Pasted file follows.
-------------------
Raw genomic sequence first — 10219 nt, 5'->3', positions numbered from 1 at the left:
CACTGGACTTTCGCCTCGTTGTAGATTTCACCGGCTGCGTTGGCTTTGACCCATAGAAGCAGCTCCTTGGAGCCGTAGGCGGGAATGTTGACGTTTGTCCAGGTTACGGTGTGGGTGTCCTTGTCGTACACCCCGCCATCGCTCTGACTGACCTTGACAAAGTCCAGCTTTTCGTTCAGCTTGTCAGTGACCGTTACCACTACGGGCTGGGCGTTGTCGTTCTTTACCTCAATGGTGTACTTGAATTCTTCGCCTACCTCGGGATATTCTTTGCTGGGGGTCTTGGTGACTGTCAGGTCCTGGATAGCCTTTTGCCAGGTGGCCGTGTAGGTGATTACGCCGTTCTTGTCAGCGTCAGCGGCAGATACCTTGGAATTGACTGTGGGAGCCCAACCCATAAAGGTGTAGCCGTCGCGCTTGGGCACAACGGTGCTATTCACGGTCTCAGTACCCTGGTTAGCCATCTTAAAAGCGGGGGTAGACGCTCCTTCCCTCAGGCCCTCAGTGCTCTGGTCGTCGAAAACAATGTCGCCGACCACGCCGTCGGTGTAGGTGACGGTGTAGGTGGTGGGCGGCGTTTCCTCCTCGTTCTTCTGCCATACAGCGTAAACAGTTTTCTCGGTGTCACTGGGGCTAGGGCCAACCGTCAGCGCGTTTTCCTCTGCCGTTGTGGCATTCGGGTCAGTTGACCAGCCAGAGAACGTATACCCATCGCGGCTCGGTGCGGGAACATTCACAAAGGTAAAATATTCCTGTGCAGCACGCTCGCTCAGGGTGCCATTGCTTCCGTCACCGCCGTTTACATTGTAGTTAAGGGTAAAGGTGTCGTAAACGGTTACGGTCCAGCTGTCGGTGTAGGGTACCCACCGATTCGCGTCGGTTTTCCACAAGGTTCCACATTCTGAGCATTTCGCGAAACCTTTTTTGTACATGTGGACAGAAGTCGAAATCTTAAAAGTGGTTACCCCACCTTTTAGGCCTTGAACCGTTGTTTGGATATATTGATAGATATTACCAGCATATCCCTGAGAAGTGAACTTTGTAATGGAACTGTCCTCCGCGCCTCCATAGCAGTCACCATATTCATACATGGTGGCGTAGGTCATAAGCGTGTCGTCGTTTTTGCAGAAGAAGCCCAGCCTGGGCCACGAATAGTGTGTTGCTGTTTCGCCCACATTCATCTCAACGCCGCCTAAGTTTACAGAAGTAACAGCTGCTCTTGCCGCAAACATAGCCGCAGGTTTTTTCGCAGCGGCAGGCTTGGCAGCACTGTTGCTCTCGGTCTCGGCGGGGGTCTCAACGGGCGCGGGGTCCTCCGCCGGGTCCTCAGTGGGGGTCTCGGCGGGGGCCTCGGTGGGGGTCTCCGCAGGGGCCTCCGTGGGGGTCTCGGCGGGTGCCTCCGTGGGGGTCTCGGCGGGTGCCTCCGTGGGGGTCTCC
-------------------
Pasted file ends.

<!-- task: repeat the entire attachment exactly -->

Raw genomic sequence first — 10219 nt, 5'->3', positions numbered from 1 at the left:
CACTGGACTTTCGCCTCGTTGTAGATTTCACCGGCTGCGTTGGCTTTGACCCATAGAAGCAGCTCCTTGGAGCCGTAGGCGGGAATGTTGACGTTTGTCCAGGTTACGGTGTGGGTGTCCTTGTCGTACACCCCGCCATCGCTCTGACTGACCTTGACAAAGTCCAGCTTTTCGTTCAGCTTGTCAGTGACCGTTACCACTACGGGCTGGGCGTTGTCGTTCTTTACCTCAATGGTGTACTTGAATTCTTCGCCTACCTCGGGATATTCTTTGCTGGGGGTCTTGGTGACTGTCAGGTCCTGGATAGCCTTTTGCCAGGTGGCCGTGTAGGTGATTACGCCGTTCTTGTCAGCGTCAGCGGCAGATACCTTGGAATTGACTGTGGGAGCCCAACCCATAAAGGTGTAGCCGTCGCGCTTGGGCACAACGGTGCTATTCACGGTCTCAGTACCCTGGTTAGCCATCTTAAAAGCGGGGGTAGACGCTCCTTCCCTCAGGCCCTCAGTGCTCTGGTCGTCGAAAACAATGTCGCCGACCACGCCGTCGGTGTAGGTGACGGTGTAGGTGGTGGGCGGCGTTTCCTCCTCGTTCTTCTGCCATACAGCGTAAACAGTTTTCTCGGTGTCACTGGGGCTAGGGCCAACCGTCAGCGCGTTTTCCTCTGCCGTTGTGGCATTCGGGTCAGTTGACCAGCCAGAGAACGTATACCCATCGCGGCTCGGTGCGGGAACATTCACAAAGGTAAAATATTCCTGTGCAGCACGCTCGCTCAGGGTGCCATTGCTTCCGTCACCGCCGTTTACATTGTAGTTAAGGGTAAAGGTGTCGTAAACGGTTACGGTCCAGCTGTCGGTGTAGGGTACCCACCGATTCGCGTCGGTTTTCCACAAGGTTCCACATTCTGAGCATTTCGCGAAACCTTTTTTGTACATGTGGACAGAAGTCGAAATCTTAAAAGTGGTTACCCCACCTTTTAGGCCTTGAACCGTTGTTTGGATATATTGATAGATATTACCAGCATATCCCTGAGAAGTGAACTTTGTAATGGAACTGTCCTCCGCGCCTCCATAGCAGTCACCATATTCATACATGGTGGCGTAGGTCATAAGCGTGTCGTCGTTTTTGCAGAAGAAGCCCAGCCTGGGCCACGAATAGTGTGTTGCTGTTTCGCCCACATTCATCTCAACGCCGCCTAAGTTTACAGAAGTAACAGCTGCTCTTGCCGCAAACATAGCCGCAGGTTTTTTCGCAGCGGCAGGCTTGGCAGCACTGTTGCTCTCGGTCTCGGCGGGGGTCTCAACGGGCGCGGGGTCCTCCGCCGGGTCCTCAGTGGGGGTCTCGGCGGGGGCCTCGGTGGGGGTCTCCGCAGGGGCCTCCGTGGGGGTCTCGGCGGGTGCCTCCGTGGGGGTCTCGGCGGGTGCCTCCGTGGGGGTCTCC